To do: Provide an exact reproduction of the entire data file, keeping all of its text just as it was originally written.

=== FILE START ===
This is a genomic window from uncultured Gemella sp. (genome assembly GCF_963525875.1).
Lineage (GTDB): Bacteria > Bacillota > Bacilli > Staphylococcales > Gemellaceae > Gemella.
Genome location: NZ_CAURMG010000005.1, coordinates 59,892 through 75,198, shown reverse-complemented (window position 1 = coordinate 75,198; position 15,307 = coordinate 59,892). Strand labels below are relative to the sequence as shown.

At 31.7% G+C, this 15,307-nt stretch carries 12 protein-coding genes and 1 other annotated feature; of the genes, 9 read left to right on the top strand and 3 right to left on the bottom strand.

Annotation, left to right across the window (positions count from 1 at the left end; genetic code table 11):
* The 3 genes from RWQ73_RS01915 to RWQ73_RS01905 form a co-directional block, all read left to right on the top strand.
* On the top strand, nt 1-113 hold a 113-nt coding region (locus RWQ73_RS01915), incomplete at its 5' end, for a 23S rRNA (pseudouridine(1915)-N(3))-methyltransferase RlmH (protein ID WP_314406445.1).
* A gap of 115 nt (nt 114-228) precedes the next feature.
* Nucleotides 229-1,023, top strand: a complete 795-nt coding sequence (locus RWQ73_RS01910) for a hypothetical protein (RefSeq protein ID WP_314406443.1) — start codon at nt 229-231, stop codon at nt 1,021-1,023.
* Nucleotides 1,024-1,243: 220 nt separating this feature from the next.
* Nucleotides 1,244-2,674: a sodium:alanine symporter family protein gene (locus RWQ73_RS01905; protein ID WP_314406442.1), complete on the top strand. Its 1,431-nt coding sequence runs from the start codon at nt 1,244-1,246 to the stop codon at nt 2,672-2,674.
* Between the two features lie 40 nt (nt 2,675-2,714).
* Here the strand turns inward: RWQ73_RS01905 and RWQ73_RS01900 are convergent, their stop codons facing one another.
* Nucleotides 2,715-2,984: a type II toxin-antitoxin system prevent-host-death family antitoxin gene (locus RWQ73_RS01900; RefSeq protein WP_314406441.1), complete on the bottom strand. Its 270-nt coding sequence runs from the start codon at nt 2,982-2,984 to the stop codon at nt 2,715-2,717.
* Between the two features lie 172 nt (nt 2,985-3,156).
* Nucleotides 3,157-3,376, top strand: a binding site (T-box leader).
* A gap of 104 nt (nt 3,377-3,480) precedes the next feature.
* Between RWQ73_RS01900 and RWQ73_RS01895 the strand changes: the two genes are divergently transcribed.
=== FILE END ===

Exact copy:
This is a genomic window from uncultured Gemella sp. (genome assembly GCF_963525875.1).
Lineage (GTDB): Bacteria > Bacillota > Bacilli > Staphylococcales > Gemellaceae > Gemella.
Genome location: NZ_CAURMG010000005.1, coordinates 59,892 through 75,198, shown reverse-complemented (window position 1 = coordinate 75,198; position 15,307 = coordinate 59,892). Strand labels below are relative to the sequence as shown.

At 31.7% G+C, this 15,307-nt stretch carries 12 protein-coding genes and 1 other annotated feature; of the genes, 9 read left to right on the top strand and 3 right to left on the bottom strand.

Annotation, left to right across the window (positions count from 1 at the left end; genetic code table 11):
* The 3 genes from RWQ73_RS01915 to RWQ73_RS01905 form a co-directional block, all read left to right on the top strand.
* On the top strand, nt 1-113 hold a 113-nt coding region (locus RWQ73_RS01915), incomplete at its 5' end, for a 23S rRNA (pseudouridine(1915)-N(3))-methyltransferase RlmH (protein ID WP_314406445.1).
* A gap of 115 nt (nt 114-228) precedes the next feature.
* Nucleotides 229-1,023, top strand: a complete 795-nt coding sequence (locus RWQ73_RS01910) for a hypothetical protein (RefSeq protein ID WP_314406443.1) — start codon at nt 229-231, stop codon at nt 1,021-1,023.
* Nucleotides 1,024-1,243: 220 nt separating this feature from the next.
* Nucleotides 1,244-2,674: a sodium:alanine symporter family protein gene (locus RWQ73_RS01905; protein ID WP_314406442.1), complete on the top strand. Its 1,431-nt coding sequence runs from the start codon at nt 1,244-1,246 to the stop codon at nt 2,672-2,674.
* Between the two features lie 40 nt (nt 2,675-2,714).
* Here the strand turns inward: RWQ73_RS01905 and RWQ73_RS01900 are convergent, their stop codons facing one another.
* Nucleotides 2,715-2,984: a type II toxin-antitoxin system prevent-host-death family antitoxin gene (locus RWQ73_RS01900; RefSeq protein WP_314406441.1), complete on the bottom strand. Its 270-nt coding sequence runs from the start codon at nt 2,982-2,984 to the stop codon at nt 2,715-2,717.
* Between the two features lie 172 nt (nt 2,985-3,156).
* Nucleotides 3,157-3,376, top strand: a binding site (T-box leader).
* A gap of 104 nt (nt 3,377-3,480) precedes the next feature.
* Between RWQ73_RS01900 and RWQ73_RS01895 the strand changes: the two genes are divergently transcribed.